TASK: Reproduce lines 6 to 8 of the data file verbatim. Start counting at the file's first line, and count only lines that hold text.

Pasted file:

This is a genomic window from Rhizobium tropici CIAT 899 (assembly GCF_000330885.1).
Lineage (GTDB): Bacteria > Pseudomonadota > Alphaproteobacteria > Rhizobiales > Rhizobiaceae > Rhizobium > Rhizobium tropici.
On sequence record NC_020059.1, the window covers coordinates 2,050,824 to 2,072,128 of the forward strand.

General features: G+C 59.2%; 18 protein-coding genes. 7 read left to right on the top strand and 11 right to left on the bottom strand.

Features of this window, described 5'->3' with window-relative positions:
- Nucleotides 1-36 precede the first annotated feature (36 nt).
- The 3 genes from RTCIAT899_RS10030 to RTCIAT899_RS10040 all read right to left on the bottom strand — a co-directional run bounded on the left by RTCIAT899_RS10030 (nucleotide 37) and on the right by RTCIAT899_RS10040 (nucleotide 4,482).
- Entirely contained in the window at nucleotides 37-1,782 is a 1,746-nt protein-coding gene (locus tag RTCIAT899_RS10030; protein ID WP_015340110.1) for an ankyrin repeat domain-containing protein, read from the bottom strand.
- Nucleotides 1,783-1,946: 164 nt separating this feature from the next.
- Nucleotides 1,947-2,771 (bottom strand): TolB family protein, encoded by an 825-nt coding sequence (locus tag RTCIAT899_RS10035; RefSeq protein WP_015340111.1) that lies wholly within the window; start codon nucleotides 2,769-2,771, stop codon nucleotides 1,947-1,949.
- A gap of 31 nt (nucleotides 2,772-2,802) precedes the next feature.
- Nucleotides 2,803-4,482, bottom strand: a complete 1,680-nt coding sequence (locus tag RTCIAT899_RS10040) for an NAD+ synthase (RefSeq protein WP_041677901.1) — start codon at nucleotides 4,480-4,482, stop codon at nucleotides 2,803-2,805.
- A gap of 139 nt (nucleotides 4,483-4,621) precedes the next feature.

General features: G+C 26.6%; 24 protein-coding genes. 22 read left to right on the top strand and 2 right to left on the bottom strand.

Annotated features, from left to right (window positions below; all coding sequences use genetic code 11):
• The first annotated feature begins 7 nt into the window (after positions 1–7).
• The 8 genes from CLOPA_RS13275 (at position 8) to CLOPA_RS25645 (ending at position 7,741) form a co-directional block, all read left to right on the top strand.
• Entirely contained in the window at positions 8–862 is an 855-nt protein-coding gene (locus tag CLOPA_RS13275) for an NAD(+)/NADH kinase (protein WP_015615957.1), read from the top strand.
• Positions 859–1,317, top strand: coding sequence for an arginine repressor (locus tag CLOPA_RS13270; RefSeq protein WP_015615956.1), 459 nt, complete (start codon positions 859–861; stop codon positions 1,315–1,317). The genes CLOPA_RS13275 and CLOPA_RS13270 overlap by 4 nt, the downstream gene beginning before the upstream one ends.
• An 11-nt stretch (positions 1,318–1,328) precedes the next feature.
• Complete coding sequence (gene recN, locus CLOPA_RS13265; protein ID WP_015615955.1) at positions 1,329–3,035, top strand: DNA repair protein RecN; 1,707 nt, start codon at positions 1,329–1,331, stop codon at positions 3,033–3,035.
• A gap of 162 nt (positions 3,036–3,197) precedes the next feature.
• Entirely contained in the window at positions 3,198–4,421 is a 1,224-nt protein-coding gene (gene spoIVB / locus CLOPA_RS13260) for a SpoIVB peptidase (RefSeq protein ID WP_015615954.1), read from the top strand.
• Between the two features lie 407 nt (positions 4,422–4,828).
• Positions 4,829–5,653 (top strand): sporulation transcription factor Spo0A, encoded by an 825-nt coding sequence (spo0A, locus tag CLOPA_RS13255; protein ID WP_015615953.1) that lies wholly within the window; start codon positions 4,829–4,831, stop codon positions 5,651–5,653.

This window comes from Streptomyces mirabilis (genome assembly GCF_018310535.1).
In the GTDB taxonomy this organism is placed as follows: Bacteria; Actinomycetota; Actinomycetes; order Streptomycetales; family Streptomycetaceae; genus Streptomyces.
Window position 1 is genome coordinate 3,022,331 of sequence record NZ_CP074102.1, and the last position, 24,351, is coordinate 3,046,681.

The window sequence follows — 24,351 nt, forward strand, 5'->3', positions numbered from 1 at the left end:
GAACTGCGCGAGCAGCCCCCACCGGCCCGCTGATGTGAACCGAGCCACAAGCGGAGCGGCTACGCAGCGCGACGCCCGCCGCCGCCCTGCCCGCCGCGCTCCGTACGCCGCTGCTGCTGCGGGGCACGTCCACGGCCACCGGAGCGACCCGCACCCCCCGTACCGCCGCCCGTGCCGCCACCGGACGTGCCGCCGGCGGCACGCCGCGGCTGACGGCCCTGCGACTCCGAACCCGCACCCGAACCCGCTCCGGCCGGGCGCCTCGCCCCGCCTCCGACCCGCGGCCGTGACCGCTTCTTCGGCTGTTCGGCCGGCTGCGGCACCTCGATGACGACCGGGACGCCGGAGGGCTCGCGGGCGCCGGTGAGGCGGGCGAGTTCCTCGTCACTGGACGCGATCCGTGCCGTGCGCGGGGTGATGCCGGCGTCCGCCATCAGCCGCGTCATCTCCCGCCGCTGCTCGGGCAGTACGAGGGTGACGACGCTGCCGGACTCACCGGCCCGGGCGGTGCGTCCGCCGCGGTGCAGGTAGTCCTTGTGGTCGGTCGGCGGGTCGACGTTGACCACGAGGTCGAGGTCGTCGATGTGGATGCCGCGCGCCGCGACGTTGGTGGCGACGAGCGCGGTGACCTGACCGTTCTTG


- Nucleotides 1-36 precede the first annotated feature (36 nt).
- The 3 genes from RTCIAT899_RS10030 to RTCIAT899_RS10040 all read right to left on the bottom strand — a co-directional run bounded on the left by RTCIAT899_RS10030 (nucleotide 37) and on the right by RTCIAT899_RS10040 (nucleotide 4,482).
- Entirely contained in the window at nucleotides 37-1,782 is a 1,746-nt protein-coding gene (locus tag RTCIAT899_RS10030; protein ID WP_015340110.1) for an ankyrin repeat domain-containing protein, read from the bottom strand.